Technology, while fast and shiny, is not all-powerful in the classroom. How to sketch out a science concept on a keyboard? Kent schools are tackling this quandary by buying thousands of laptops that allow students to hand-write on screens.
Technology, while shiny, fast and attention-grabbing, is not all-powerful when it comes to learning. Research increasingly shows that when students type a teacher’s lecture onto their laptops or tablets they may get the phrasing down, but often do not retain the concepts underlying those words.
Simultaneously, when students learn math and science, they frequently must sketch out a design or equation to show how they arrived at an answer — impossible to do on a standard laptop.
These problems became clear to Patrick Regnart about four years ago when he was the principal at Kent’s Neely-O’Brien Elementary School. He’d seen younger students struggling with keyboards so much that they could barely articulate the thoughts they were trying to type.
“Technology allows us to do more in less time, but it does not always foster learning,” said Regnart, now the district’s director of technology integration. “If we want students to synthesize material, draw inferences, see new connections, evaluate evidence and apply concepts, we need fewer gigs — more brain power.”
Most Read Stories
- Powerful earthquakes strike off Canada's coast. Here's what it means for us in Washington state
- Several powerful earthquakes strike off the shore of Canada
- Analysis: Rating the Seahawks' 10 remaining games as Seattle comes off its bye week
- These are Seattle's fastest growing neighborhoods. Next year, they'll lose their only community center.
- The Seattle Times recommends: No on Initiative 1631 | Editorial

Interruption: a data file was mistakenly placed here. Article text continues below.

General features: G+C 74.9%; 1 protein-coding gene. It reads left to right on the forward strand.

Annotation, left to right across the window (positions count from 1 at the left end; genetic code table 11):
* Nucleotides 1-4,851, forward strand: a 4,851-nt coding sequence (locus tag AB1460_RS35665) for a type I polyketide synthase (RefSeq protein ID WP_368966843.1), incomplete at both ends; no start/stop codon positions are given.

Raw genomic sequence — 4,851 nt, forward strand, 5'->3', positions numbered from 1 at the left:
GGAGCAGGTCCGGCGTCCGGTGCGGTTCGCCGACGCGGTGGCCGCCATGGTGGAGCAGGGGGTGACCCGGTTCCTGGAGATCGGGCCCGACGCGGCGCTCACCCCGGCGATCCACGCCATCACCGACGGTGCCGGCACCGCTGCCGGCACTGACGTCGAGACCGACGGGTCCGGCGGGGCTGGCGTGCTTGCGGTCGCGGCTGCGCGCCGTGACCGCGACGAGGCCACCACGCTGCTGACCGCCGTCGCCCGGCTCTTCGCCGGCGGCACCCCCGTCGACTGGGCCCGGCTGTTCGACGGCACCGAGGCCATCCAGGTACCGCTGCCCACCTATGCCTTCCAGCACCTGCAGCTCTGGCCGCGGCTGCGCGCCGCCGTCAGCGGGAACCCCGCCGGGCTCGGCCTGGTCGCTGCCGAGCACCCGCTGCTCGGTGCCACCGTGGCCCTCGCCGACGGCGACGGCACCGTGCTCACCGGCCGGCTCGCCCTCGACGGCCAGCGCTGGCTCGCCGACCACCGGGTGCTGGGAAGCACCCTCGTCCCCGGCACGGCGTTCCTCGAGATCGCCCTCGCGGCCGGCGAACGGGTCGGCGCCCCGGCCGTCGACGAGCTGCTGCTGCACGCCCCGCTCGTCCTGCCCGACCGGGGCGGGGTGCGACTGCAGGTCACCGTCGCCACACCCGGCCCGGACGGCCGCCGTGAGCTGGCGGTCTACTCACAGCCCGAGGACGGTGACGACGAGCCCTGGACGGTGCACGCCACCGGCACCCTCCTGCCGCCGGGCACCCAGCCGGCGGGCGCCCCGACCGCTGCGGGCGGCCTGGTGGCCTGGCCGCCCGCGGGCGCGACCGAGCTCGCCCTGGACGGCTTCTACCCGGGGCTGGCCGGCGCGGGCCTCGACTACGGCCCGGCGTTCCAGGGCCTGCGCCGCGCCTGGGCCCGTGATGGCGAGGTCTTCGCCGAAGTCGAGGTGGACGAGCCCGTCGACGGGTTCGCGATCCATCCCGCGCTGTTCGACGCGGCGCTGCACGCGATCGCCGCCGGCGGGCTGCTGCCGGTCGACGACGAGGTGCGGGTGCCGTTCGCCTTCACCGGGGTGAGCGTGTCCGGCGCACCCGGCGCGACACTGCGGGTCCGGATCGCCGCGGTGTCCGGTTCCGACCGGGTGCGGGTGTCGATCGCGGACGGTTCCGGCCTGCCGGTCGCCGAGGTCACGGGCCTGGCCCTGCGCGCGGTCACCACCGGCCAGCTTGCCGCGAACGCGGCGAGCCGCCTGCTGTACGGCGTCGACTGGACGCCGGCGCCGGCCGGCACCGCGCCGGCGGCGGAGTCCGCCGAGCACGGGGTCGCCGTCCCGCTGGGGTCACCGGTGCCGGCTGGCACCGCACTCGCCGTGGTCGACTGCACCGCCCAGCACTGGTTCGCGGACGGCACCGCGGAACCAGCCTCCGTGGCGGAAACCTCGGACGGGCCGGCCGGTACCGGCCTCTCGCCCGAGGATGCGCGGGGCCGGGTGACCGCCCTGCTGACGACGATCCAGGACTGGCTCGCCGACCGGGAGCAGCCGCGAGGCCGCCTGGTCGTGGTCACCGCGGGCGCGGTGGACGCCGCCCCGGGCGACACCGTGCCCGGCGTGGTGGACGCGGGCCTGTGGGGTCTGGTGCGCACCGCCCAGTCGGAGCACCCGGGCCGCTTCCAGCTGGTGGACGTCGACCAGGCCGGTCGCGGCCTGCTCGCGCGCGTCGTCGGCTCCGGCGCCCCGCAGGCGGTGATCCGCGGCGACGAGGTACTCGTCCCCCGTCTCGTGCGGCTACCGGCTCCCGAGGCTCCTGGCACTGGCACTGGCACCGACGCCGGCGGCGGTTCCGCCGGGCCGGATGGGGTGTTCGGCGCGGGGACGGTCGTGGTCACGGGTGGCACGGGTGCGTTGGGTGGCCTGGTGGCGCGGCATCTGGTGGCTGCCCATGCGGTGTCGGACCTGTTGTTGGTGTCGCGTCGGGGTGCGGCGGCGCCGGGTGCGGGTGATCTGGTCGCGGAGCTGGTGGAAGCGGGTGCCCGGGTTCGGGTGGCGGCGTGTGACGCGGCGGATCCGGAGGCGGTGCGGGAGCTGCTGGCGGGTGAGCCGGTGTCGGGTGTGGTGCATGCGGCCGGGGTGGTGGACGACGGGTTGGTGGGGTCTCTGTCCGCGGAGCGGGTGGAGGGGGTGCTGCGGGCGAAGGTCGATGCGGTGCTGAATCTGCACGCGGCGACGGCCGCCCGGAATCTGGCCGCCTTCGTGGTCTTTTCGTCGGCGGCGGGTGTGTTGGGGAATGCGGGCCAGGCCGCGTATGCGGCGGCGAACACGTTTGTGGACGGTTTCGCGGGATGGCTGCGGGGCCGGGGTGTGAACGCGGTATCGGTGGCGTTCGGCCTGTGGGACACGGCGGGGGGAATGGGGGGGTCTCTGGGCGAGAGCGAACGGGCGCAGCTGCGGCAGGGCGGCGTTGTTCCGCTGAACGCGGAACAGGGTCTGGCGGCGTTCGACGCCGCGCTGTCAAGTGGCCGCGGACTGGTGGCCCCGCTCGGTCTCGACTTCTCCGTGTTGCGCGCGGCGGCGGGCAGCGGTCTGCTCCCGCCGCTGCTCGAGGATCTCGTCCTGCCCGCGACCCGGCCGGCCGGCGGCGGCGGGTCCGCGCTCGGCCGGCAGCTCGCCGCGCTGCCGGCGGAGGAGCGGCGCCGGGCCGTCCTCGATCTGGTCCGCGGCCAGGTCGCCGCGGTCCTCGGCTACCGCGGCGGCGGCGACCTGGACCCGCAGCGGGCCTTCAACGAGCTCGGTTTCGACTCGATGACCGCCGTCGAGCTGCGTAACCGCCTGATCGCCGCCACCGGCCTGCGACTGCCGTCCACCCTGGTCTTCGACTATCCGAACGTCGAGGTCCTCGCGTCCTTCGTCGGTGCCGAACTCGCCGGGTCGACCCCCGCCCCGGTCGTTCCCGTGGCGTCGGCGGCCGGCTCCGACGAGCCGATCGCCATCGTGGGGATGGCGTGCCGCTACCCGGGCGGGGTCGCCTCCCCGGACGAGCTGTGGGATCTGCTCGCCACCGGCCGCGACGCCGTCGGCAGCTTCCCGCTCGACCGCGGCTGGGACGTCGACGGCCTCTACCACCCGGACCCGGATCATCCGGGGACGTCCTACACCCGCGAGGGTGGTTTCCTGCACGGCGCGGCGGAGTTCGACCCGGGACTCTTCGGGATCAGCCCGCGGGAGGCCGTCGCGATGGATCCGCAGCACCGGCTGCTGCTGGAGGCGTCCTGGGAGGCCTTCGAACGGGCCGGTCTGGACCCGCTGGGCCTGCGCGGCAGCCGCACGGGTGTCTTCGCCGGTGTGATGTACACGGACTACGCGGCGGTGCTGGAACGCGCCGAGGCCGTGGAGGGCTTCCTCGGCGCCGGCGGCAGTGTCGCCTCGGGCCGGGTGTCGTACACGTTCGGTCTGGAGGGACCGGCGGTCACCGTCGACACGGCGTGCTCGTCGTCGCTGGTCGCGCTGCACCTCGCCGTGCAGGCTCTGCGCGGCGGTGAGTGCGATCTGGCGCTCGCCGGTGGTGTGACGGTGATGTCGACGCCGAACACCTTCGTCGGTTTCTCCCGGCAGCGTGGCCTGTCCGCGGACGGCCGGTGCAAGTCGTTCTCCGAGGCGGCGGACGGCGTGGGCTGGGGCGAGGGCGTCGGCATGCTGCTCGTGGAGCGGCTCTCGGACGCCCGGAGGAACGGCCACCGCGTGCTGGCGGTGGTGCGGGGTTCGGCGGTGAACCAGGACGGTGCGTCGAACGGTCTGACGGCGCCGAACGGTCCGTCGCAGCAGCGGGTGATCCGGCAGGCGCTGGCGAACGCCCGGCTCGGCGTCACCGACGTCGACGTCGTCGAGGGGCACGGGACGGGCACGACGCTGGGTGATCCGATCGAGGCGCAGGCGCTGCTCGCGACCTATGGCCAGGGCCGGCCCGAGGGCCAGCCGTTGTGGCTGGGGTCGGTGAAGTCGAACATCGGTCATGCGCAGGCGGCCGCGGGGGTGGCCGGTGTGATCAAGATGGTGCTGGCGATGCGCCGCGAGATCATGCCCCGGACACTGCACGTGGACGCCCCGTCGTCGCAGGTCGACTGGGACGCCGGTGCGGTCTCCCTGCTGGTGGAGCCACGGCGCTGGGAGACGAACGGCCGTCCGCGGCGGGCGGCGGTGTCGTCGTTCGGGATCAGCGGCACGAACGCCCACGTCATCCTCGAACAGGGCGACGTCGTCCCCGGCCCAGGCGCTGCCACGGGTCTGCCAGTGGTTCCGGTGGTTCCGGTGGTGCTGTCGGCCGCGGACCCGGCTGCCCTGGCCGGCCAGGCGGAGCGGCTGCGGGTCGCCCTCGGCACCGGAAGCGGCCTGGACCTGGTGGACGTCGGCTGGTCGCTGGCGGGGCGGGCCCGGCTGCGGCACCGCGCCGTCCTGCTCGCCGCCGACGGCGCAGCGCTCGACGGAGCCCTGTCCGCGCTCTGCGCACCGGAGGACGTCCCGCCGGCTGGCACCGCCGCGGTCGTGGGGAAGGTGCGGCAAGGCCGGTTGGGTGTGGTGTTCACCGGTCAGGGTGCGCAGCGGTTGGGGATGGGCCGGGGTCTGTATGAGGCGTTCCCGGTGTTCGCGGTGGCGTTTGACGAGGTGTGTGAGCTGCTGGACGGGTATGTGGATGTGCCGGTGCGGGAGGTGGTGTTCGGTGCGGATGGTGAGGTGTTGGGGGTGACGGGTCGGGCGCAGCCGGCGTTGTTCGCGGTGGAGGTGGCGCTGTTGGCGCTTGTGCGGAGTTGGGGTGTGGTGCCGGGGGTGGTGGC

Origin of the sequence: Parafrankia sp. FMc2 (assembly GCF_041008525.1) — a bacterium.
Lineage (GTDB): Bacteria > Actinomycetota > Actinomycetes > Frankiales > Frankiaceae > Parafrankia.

Regnart is no Luddite. He believes it’s important for kids to become quick on a keyboard. But as a principal he’d watched typing impede learning, rather than boost it.
“I could see the disconnect,” he said. “There was so much that didn’t make it from the students’ minds into their computers. They were trying to figure out how to use the tool, rather than getting their ideas out, and they were losing the ability to draw, to sketch — which is a key skill in our math and science standards.”
In 2015, Regnart began to think the answer might be new technology. So Kent is now introducing convertible laptops to students. With the devices, kids can draw shapes directly onto their screens with a stylus pen, or write a story, or make handwritten notes in the margins of documents they’ve typed.
(Added benefit: by using the tablets to practice handwriting, Regnart anticipates fewer lost sheets of paper getting mangled in backpacks.)
About 900 convertible tablets went to Kent elementary schools in November, and another 900 are expected over the course of this school year, as teachers and librarians get used to the new devices, Regnart said. He noted that each tablet costs $25 less than current elementary-school computers.
But money has been a touchy topic in Kent since teachers learned last spring that the district had frozen spending on everything from toilet paper to new hires to address a large budget deficit. When school started in September, Kent was nearly $7 million in the red.
In February, the district will ask voters to approve $73 million for technology over the next six years as part of a total combined levy of $146 million, which includes improvements to school buildings.